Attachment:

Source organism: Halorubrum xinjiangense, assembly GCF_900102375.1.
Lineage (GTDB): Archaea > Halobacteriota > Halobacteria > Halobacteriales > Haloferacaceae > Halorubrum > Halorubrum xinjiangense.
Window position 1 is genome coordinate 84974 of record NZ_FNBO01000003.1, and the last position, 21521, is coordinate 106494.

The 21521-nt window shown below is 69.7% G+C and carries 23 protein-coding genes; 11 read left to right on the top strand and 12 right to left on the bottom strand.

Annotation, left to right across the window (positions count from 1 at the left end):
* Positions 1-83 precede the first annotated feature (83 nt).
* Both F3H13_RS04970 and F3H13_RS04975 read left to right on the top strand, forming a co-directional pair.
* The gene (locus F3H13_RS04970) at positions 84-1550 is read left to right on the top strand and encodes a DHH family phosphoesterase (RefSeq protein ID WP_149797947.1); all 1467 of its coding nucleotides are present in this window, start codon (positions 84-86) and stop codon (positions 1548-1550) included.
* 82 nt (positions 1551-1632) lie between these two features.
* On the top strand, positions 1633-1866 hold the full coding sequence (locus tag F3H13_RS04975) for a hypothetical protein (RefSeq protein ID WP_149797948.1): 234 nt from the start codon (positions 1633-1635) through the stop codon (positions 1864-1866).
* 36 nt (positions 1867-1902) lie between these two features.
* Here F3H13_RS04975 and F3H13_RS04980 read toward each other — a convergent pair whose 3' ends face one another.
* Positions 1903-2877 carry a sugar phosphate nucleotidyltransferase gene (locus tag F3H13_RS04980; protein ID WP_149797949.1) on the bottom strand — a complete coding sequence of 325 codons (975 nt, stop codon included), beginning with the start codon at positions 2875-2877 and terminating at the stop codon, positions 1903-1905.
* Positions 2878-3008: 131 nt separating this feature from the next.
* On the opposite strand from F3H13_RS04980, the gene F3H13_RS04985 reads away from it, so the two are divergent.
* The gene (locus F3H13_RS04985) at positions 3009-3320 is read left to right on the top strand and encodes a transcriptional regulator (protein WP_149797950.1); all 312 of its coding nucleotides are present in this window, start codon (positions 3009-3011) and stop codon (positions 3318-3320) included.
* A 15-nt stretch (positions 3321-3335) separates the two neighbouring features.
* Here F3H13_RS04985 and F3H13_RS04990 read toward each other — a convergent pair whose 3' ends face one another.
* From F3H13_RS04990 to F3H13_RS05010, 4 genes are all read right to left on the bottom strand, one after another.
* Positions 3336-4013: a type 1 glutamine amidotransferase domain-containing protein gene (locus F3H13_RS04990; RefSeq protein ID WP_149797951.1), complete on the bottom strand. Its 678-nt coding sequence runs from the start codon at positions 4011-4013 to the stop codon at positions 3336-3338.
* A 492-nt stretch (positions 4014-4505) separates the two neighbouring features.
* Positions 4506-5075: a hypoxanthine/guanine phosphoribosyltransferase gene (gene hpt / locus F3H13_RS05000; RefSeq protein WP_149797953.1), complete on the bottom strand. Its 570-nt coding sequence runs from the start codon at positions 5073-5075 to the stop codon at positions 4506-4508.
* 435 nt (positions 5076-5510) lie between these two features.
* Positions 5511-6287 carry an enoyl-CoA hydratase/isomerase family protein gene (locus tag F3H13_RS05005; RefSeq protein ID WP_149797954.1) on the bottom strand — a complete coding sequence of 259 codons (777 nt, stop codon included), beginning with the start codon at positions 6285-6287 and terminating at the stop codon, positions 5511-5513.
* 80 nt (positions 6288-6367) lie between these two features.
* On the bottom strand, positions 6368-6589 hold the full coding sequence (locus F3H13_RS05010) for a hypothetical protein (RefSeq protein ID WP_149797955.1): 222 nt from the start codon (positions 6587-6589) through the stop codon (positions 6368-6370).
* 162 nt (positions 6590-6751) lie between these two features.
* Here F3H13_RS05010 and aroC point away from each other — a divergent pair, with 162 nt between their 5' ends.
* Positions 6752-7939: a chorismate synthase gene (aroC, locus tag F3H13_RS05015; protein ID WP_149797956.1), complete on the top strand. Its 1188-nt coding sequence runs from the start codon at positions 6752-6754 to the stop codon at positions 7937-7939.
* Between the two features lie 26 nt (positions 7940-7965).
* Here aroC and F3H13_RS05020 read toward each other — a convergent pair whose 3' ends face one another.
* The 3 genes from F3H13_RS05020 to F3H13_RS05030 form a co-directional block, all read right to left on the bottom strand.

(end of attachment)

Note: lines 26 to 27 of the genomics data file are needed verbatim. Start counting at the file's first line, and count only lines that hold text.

* On the bottom strand, positions 6368-6589 hold the full coding sequence (locus F3H13_RS05010) for a hypothetical protein (RefSeq protein ID WP_149797955.1): 222 nt from the start codon (positions 6587-6589) through the stop codon (positions 6368-6370).
* 162 nt (positions 6590-6751) lie between these two features.